lawn sprinkler system

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Then obviously this question wasn't directed to you. The question was posed by someone living in North Texas which just happens to be where I live as well. Around here, you either water on a regular basis or watch your lawn die and your foundations crack during the months of 100 degree plus days when we don't see a drop of rain.
By the way, your description of Appalachia makes it sound as if everyone there is a bunch of ignorant morons who clearly don't need a lawn sprinkler...if they even know what a lawn is.
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When I put in my house, I put in a sprinkler system. I love it! No more hoses. I can water at night, so you don't have to use as much water. I also set it up for my garden. I have higher sprinklers on posts for my garden. This way I can plant what ever I want and not worry about watering it either. So now I don't waste work, because it did not get watered.
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You left out the backflow preventer, electro valve distribution manifolds, underground boxes to put the valves in, electronic controller, rain sensor, wiring, copper plumbing as required to connect to the home water supply, possible permit fees....
Plus we don't have any idea of how large an area he's doing, how accessible it is to get to the water supply in the house, etc. so there isn't much basis to say that $2000 is too high a price. He should definitely get more quotes though.

How much is that going to cost, delivered to the site? Plus, the pros around here don't trench, they have eqpt that pulls it, without ripping up the existing turf nearly as much. And it assumes the OP has the necessary skills to run the thing. How about if he has a paved driveway that has to be crossed a couple times? The pros have the gear to do that in 10 mins.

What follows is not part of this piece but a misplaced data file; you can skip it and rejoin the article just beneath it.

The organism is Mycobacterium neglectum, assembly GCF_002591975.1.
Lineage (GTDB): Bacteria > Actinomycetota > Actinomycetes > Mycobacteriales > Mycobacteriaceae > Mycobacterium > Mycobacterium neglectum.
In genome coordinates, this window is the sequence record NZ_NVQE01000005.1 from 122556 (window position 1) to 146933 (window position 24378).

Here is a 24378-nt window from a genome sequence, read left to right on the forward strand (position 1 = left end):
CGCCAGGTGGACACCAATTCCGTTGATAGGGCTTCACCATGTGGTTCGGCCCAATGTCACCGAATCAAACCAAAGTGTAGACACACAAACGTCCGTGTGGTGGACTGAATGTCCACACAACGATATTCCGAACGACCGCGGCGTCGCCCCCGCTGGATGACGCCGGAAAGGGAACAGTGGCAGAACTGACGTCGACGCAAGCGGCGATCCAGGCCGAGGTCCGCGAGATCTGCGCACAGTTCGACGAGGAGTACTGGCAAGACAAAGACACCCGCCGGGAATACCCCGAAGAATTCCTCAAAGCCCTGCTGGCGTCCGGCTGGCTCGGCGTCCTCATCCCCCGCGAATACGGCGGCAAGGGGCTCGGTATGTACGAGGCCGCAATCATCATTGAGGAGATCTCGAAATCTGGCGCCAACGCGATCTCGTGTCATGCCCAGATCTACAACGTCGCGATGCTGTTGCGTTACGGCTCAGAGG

Which assumes the guy has the skills to figure all this out successfully. Don;t get me wrong. Some people could do this and save money. But I do a lot of my own work and 15 years ago, when I put in one, I contracted it out. The going rate back then in NJ I think was around $1600 for a 7 zone system and I think it was money well spent to avoid a lot of work.

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One tip that I received when I was redoing my sprinkler system was, if you are using municipal water, to have a separate meter installed for the sprinkler system because sewer fees are affected by the amount of water you use. If the sprinklers are on the same meter, the sewer fees will go up along with the water usage fees. Of course this is true whether you have a system put in or continue to water with your current method.
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trailer wrote:

If you want to save water then the best move is to stop trying to force grass to grow where it normally doesn't by changing the landscaping to whatever occurs naturally in your area.
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Not too many assumptions being made here.....
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trailer wrote:

The first time you water without dragging out hoses, you likely will decide it was worth it. You might save water, but you can also save water with proper mowing. Mow too short, lawn dries out much faster. Water early morning (some lawns get fungus problems if wet all night). Water deeply enough, rather than more often using less water - encourages deeper root growth and takes longer to dry out. Rocky soil, or easy to dig?
There are good websites, Jess Stryker's being the best I have seen. He goes into great detail, explaining all the considerations. He gives some product advice. Lots of stuff to consider before going ahead - well water or municipal? Pressure. Area to cover. Is the landscaping finished or a work in progress? Don't want to spend $2k and then plant a tree that will block some sprinklers (makes for strips of brown, dried grass in the lawn).
Toro and others will design the layout for you: http://www.torodesign.com/iguide2/printable_pages.html
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